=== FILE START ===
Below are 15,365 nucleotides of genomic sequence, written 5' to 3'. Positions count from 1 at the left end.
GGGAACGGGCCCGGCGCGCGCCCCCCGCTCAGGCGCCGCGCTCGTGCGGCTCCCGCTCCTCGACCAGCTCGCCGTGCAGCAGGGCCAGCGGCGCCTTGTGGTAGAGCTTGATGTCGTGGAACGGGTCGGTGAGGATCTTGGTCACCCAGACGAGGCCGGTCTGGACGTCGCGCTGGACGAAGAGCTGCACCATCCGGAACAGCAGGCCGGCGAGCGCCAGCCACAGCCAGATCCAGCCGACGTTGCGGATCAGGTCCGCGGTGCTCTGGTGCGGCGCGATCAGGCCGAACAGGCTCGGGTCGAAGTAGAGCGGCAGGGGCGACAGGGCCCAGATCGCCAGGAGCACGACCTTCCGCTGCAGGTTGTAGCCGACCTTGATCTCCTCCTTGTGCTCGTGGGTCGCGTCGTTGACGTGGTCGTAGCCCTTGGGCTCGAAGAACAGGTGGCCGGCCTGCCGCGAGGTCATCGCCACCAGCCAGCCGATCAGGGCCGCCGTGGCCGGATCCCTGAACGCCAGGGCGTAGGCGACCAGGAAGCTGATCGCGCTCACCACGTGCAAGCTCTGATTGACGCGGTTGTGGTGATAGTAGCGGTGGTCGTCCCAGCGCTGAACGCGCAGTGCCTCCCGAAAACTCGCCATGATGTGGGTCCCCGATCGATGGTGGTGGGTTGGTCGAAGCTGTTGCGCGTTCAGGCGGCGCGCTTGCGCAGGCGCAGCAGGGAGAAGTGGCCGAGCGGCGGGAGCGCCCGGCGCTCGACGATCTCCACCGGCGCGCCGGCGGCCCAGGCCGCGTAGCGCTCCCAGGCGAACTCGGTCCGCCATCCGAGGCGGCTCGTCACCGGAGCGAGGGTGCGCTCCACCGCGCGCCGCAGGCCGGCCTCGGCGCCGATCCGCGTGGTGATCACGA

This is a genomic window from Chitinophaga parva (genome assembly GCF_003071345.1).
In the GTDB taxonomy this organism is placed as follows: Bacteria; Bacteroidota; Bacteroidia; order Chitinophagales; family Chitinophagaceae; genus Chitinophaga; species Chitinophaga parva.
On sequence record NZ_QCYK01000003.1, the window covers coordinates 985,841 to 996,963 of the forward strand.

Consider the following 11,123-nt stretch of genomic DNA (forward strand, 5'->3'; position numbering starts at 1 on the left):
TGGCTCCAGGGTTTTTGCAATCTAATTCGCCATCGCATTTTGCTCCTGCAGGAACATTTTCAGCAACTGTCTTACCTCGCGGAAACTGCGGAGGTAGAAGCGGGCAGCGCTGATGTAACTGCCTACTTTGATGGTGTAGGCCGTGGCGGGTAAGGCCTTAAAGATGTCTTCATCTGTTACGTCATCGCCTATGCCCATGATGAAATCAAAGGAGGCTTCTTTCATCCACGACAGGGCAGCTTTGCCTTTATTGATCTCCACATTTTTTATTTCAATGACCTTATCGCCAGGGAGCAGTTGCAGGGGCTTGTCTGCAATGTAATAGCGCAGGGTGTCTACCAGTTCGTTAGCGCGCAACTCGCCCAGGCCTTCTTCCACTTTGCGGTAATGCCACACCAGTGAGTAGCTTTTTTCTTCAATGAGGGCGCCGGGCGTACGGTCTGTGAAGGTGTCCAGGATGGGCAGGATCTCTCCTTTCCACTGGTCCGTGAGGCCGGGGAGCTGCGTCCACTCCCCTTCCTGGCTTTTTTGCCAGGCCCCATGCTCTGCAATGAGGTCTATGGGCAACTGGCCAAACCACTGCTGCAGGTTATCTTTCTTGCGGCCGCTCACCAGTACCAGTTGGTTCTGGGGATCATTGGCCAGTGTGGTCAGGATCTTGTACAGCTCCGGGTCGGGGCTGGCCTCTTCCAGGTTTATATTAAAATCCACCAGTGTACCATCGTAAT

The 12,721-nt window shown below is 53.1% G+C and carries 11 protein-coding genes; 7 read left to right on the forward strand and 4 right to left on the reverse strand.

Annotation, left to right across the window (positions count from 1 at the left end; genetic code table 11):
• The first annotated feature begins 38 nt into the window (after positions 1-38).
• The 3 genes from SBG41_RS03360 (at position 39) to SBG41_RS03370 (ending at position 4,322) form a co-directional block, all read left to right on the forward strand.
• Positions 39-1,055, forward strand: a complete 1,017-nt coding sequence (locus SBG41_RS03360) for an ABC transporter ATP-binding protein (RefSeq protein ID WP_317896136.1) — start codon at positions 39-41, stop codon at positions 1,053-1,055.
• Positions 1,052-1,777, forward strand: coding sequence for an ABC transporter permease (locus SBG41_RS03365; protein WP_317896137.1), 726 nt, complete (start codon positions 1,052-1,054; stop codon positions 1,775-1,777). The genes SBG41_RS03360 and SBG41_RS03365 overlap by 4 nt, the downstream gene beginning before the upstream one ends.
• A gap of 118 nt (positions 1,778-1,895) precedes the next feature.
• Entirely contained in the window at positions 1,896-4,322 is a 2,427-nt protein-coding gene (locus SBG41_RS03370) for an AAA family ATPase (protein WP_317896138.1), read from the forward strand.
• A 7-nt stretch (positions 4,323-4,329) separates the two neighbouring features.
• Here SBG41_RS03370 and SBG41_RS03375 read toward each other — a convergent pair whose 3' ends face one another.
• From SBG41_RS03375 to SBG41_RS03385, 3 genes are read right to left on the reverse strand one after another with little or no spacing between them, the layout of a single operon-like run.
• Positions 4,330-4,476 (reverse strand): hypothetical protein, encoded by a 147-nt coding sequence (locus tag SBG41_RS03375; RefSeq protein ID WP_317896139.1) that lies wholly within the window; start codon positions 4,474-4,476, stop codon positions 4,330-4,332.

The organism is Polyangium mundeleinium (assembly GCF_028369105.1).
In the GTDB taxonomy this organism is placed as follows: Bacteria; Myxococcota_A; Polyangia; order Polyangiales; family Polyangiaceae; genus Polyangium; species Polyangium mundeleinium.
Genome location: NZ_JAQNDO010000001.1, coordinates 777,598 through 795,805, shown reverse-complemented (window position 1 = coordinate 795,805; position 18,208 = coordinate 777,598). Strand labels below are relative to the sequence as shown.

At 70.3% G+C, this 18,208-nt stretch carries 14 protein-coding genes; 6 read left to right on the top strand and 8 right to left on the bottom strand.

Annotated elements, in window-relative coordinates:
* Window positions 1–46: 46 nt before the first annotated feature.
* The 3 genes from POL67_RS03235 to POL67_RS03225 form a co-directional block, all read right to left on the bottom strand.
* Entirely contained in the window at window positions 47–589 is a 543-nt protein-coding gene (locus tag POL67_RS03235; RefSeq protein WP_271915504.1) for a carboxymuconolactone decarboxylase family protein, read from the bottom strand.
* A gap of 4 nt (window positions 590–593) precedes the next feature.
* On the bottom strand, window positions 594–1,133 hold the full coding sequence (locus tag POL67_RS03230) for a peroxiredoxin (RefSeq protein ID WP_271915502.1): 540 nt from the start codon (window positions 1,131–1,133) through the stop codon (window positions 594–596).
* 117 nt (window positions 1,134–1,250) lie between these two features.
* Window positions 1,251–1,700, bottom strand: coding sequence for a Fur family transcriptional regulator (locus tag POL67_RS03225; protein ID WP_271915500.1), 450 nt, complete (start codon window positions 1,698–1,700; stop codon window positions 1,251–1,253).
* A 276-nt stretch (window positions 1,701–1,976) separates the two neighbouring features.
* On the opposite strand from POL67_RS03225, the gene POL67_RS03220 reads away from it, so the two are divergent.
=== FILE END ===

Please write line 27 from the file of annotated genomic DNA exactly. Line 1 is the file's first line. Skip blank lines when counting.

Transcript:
* Entirely contained in the window at window positions 47–589 is a 543-nt protein-coding gene (locus tag POL67_RS03235; RefSeq protein WP_271915504.1) for a carboxymuconolactone decarboxylase family protein, read from the bottom strand.